You can ignore but you can not hide from Change in Pharma

A few years ago, contrary to the recommendations in Pharmaplasia and in the face of an industry-wide “patent cliff” and a rapidly changing healthcare market, the Pharma industry went on a binge of mega-mergers and multi-billion dollar acquisitions.  The book Pharmaplasia had identified large organizational size as not only challenging but as a liability in the evolving new healthcare market.  But “Big Pharma” wanted to get “Bigger” and it took years for Pharma to appreciate the need for change that had been recommended in Pharmaplasia“eliminate facilities, people, and support systems that no longer have a role in the evolving new healthcare market.”   Now, more recently, we have seen unprecedented downsizings, including elimination of facilities and people in massive restructurings at some Big Pharma.

Sure,  change can take time, especially in large public corporations.  The status quo and doing “what we have always done” is easier but it merely delays the inevitable and can give current frontline employees a false sense of accomplishment and security.

There are over 20 specific recommendations for change in Pharmaplasia that could accelerate a positive evolution for Pharma.  If these recommendations are being ignored by your company for now, it may be just a matter of time before you are affected?

With the information and recommendations in Pharmaplasia you can determine how the changing Pharma business model will affect you in this evolving new healthcare market.  Better yet, Pharmaplasia can help you determine how to  align yourself with these changes so you can participate in these positive changes and not be caught off guard by the inevitable.  mike@pharmareform.com

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Do Manipulative Pharmaceutical Sales Techniques still work?

I’m curious and seriously don’t know the answer to this as it’s been a while since I’ve been in the field.  As a VP of  Sales (admittedly long ago) our management team continuously looked for training programs and techniques to help our sales force be more effective in the physician’s office.   Some were pretty basic but others were just outright manipulative.  I guess in the days of “reach and frequency,”  “reminder detailing,” and unencumbered access we thought we were being cleaver and maybe they even worked to some extent.  At the same time, I have to believe some of these types of techniques also contributed to physician frustration, resentment, and ultimately denied access.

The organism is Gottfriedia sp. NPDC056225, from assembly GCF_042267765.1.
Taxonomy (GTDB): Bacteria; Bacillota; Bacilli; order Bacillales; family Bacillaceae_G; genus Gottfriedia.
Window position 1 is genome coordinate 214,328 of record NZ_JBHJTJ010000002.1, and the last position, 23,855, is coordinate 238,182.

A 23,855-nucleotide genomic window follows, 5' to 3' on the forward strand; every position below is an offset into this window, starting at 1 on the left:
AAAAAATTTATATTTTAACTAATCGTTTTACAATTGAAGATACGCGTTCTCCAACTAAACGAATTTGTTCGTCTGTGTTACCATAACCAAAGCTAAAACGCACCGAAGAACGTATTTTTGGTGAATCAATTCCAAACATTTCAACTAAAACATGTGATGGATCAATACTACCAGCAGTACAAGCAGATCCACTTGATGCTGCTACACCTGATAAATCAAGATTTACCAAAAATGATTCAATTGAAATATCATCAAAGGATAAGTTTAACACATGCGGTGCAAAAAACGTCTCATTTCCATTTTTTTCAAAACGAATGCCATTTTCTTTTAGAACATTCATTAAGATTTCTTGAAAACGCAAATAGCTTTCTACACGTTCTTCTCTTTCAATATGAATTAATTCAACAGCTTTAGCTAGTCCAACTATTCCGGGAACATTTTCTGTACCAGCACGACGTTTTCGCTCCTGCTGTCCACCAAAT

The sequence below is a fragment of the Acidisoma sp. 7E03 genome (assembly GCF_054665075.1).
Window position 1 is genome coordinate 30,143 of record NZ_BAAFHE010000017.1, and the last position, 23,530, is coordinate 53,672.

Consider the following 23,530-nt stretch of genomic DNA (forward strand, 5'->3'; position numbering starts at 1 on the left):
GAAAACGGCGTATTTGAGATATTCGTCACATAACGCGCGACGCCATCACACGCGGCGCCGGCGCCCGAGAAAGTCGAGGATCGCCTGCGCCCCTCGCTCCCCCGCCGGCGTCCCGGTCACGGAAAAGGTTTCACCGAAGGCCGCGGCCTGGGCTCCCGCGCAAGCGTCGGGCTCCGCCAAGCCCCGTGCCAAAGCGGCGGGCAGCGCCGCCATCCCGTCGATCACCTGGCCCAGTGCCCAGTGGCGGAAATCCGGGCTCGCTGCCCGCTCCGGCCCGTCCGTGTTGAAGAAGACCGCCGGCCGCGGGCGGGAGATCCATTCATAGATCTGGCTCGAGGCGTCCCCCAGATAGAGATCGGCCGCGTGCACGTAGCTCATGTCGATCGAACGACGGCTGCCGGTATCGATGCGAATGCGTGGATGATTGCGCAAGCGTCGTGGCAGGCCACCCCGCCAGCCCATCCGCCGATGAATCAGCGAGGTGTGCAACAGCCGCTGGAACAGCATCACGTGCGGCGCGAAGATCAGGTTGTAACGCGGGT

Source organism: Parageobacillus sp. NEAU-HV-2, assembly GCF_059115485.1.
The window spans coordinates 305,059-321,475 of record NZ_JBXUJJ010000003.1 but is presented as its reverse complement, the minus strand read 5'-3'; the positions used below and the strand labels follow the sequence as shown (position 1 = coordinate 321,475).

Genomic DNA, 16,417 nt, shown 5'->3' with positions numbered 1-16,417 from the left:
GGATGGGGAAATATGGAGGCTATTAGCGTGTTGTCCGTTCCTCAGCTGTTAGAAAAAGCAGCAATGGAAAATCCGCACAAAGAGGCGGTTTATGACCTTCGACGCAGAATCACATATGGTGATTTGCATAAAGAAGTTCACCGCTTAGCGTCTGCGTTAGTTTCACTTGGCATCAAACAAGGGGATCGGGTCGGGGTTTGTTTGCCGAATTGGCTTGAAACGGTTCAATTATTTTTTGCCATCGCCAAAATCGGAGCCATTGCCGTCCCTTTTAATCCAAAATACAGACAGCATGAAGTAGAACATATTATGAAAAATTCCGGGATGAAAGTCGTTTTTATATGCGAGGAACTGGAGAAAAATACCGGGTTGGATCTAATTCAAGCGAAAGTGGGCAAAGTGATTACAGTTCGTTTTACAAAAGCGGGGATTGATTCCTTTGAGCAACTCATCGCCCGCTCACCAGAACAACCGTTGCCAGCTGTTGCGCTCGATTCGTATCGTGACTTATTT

The reason I am asking the question now is because I still see pharmaceutical sales training programs offering what appear to be decade’s old sales techniques that border on manipulative.  Even back in the day when I was selling (admittedly even much longer ago) we learned about “closing the physician”, challenging them, and “getting them to commit.”     I now wonder how much damage these basic sales tenants, combined with a few “tricks,” did in terms of our relationship with physicians.   The reason I say this is because there is nothing more demeaning than to have a sales person try their manipulative sales pitch on you when you go to a store to buy something.  The automobile industry learned this the hard way.  You would think the pharmaceutical industry would have learned by now as well.

But, maybe these techniques and “tricks” still work.  What do you think?  More importantly, how do physicians feel about being sold this way?

mike@pharmareform.com

Five Underappreciated Contributions from Pharma

In my previous post I pointed out the Five Irreparable Mistakes made by Pharma.  At the same time, many patients owe their health, if not their lives, to advances in drug therapy.  The good is often overshadowed by the unethical and greedy, if not illegal activities and behaviors that make the headlines.  Here are some of the “good” that have been mitigated by the bad: